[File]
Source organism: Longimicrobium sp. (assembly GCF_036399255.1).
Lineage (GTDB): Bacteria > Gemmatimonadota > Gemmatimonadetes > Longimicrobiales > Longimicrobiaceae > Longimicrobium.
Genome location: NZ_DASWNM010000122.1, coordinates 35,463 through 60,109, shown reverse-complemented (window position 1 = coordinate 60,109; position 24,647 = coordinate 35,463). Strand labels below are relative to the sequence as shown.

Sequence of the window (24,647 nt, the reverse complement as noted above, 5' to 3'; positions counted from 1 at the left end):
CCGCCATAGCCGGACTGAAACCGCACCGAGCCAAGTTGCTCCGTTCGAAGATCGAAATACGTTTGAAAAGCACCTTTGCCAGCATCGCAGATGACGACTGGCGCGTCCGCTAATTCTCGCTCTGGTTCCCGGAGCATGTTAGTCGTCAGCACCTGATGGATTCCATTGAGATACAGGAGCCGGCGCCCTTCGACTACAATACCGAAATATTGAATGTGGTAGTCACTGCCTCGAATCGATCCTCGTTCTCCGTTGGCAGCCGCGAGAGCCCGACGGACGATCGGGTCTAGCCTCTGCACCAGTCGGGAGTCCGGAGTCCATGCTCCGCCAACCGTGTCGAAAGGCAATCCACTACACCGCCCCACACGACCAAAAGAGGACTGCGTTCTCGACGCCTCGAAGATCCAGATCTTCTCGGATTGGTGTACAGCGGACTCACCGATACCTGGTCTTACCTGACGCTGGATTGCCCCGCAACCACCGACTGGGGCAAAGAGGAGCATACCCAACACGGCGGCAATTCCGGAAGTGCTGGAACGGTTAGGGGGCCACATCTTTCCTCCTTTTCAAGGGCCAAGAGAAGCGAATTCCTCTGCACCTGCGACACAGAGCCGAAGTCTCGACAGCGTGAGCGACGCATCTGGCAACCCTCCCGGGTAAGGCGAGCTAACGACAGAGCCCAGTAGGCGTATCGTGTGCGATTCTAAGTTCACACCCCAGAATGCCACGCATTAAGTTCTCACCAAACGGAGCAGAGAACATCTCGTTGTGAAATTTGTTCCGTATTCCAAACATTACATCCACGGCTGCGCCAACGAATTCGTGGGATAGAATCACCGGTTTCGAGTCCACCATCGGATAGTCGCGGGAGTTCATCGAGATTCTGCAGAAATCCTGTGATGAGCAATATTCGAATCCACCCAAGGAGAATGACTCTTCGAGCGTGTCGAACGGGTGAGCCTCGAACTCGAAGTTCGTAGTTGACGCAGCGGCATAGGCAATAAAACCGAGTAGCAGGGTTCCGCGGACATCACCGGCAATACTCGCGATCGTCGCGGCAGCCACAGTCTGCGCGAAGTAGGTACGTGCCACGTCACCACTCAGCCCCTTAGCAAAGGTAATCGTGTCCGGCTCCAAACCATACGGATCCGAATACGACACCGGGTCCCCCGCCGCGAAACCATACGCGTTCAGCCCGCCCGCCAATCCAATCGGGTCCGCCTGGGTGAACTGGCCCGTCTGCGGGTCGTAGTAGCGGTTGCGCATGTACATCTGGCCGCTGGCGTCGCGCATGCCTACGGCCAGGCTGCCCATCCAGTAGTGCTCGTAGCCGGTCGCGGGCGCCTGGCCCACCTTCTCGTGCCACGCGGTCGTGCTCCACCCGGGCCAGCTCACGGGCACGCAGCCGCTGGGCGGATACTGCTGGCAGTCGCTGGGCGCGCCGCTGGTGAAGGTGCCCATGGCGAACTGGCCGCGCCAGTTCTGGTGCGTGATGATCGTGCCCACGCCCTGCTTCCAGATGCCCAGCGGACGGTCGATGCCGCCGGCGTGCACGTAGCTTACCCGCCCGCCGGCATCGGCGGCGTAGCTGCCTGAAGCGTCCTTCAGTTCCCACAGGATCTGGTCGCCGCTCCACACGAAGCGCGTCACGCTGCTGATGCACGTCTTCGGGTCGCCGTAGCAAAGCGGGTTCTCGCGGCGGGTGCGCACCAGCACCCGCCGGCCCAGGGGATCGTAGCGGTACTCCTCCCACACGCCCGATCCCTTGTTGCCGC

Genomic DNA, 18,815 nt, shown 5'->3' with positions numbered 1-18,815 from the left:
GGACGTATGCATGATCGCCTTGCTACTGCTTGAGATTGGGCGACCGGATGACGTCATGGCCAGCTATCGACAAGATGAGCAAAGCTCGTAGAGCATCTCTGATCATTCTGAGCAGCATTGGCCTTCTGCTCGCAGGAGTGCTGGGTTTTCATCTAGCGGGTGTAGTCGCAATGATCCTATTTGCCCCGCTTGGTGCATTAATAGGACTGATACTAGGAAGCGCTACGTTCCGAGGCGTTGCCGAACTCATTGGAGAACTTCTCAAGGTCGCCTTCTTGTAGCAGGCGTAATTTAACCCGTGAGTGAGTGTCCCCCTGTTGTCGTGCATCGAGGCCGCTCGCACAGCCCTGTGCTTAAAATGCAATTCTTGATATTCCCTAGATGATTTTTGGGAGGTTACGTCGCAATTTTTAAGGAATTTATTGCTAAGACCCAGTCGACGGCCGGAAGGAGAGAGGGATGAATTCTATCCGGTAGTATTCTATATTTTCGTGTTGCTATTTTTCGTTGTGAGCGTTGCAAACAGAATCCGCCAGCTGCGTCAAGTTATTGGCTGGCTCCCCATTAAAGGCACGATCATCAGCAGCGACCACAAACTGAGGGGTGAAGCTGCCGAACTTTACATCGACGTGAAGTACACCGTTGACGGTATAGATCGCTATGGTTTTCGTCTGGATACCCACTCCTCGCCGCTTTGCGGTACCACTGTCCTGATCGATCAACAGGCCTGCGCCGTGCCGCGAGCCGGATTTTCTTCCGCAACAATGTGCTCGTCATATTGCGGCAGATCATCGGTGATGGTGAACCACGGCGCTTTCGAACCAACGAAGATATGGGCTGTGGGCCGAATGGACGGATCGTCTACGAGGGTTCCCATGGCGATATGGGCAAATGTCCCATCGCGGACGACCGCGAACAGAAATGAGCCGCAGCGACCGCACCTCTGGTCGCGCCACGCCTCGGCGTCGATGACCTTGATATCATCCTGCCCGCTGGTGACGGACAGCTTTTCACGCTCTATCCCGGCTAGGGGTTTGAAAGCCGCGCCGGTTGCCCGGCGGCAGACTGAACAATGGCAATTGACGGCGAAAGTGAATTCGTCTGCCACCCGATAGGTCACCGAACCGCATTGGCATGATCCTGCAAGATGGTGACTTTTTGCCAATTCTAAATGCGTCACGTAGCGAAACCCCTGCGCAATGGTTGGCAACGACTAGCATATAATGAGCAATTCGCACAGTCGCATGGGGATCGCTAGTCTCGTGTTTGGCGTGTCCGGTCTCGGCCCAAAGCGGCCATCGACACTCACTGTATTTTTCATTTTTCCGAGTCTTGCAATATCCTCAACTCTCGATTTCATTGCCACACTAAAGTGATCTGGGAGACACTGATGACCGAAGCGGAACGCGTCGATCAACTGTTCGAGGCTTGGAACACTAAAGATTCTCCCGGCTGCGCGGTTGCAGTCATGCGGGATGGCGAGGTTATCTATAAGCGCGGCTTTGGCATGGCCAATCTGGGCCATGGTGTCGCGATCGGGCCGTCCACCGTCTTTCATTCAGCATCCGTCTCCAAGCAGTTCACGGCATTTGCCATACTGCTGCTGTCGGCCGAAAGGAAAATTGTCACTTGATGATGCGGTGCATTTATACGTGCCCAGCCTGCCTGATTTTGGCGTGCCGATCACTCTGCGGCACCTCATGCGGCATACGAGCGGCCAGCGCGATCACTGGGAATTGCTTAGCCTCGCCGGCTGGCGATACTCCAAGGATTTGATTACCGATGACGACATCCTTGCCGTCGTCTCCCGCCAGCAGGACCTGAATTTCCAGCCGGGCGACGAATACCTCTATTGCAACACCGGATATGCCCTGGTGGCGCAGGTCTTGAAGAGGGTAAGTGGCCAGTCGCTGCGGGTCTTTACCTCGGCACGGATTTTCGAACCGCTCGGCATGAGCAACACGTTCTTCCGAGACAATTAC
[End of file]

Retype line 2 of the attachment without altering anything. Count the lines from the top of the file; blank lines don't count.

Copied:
Lineage (GTDB): Bacteria > Gemmatimonadota > Gemmatimonadetes > Longimicrobiales > Longimicrobiaceae > Longimicrobium.